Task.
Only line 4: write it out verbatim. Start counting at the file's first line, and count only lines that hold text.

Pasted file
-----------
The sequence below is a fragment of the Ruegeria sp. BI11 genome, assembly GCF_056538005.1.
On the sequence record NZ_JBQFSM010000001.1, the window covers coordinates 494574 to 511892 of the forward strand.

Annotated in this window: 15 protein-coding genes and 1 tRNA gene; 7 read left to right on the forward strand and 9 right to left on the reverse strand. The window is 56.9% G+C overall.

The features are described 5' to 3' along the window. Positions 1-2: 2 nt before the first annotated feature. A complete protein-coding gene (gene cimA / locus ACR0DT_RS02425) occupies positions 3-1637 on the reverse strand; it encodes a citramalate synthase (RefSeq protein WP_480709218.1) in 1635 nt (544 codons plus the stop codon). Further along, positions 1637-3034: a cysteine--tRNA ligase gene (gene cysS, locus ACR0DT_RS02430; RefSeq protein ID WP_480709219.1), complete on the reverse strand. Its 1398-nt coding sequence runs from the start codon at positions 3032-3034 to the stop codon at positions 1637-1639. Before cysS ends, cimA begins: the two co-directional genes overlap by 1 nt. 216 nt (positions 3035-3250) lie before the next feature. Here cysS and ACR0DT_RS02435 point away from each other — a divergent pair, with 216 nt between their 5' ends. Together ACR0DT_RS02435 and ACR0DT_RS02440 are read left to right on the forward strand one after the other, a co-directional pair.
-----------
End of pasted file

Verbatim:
The features are described 5' to 3' along the window. Positions 1-2: 2 nt before the first annotated feature. A complete protein-coding gene (gene cimA / locus ACR0DT_RS02425) occupies positions 3-1637 on the reverse strand; it encodes a citramalate synthase (RefSeq protein WP_480709218.1) in 1635 nt (544 codons plus the stop codon). Further along, positions 1637-3034: a cysteine--tRNA ligase gene (gene cysS, locus ACR0DT_RS02430; RefSeq protein ID WP_480709219.1), complete on the reverse strand. Its 1398-nt coding sequence runs from the start codon at positions 3032-3034 to the stop codon at positions 1637-1639. Before cysS ends, cimA begins: the two co-directional genes overlap by 1 nt. 216 nt (positions 3035-3250) lie before the next feature. Here cysS and ACR0DT_RS02435 point away from each other — a divergent pair, with 216 nt between their 5' ends. Together ACR0DT_RS02435 and ACR0DT_RS02440 are read left to right on the forward strand one after the other, a co-directional pair.